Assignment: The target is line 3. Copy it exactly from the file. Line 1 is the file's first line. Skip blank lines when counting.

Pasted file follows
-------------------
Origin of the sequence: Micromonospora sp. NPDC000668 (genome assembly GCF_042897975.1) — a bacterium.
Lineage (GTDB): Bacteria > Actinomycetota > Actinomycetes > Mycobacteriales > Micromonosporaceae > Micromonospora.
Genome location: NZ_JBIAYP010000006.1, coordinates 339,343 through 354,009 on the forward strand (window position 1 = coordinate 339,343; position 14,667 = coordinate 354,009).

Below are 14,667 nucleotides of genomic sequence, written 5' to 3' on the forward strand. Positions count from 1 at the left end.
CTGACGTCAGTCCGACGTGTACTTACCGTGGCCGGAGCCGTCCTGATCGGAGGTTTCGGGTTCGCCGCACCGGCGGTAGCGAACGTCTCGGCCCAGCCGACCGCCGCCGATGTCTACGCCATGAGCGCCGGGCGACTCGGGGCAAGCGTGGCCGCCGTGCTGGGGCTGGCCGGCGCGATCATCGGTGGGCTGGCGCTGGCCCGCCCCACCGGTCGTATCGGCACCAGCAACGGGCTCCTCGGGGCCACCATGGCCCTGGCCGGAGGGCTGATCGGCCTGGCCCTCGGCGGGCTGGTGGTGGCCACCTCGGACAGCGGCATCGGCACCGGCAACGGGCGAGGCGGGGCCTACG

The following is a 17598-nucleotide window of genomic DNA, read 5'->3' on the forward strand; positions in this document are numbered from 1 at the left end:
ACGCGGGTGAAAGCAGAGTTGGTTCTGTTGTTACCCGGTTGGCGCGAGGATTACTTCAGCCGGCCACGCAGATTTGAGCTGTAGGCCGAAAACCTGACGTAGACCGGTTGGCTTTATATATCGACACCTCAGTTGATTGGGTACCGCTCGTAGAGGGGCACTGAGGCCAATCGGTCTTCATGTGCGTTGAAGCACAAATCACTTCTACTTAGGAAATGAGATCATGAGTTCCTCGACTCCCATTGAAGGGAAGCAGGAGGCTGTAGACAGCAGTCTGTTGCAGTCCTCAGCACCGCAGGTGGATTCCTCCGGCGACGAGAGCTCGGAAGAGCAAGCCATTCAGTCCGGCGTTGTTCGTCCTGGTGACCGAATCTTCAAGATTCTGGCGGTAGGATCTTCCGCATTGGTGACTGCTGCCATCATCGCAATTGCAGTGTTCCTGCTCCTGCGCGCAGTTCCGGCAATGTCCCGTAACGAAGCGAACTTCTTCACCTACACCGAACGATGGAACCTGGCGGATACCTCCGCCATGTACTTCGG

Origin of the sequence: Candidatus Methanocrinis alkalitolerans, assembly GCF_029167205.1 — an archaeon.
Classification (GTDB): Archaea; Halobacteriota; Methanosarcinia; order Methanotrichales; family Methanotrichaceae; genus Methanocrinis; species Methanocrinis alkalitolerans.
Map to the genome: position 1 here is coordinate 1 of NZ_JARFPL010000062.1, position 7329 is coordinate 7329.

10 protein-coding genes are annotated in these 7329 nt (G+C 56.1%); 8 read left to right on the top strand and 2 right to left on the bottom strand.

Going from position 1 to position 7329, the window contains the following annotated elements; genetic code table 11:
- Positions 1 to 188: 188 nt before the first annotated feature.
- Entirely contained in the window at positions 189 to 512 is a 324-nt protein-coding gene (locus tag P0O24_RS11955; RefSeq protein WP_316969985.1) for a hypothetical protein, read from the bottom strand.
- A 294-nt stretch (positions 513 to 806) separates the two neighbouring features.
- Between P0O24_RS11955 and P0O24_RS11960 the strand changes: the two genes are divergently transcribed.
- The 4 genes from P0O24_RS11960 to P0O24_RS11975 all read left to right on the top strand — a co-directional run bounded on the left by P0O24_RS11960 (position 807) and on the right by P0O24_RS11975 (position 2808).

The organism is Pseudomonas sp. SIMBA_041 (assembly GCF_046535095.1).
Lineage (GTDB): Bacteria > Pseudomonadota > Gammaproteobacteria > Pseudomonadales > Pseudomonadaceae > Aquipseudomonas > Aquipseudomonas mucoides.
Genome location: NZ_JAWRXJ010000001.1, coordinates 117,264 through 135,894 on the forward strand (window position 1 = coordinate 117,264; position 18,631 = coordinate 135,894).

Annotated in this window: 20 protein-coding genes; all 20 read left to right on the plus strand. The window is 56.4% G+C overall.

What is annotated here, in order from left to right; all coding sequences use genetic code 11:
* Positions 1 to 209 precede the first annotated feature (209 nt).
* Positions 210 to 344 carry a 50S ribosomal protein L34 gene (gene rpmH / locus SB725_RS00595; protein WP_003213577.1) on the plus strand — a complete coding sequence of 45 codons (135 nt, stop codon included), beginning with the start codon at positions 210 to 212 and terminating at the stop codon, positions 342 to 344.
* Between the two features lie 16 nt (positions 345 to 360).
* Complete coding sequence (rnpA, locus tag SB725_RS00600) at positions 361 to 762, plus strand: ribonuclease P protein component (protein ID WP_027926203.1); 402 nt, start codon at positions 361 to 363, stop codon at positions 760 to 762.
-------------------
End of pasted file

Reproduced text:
Genome location: NZ_JBIAYP010000006.1, coordinates 339,343 through 354,009 on the forward strand (window position 1 = coordinate 339,343; position 14,667 = coordinate 354,009).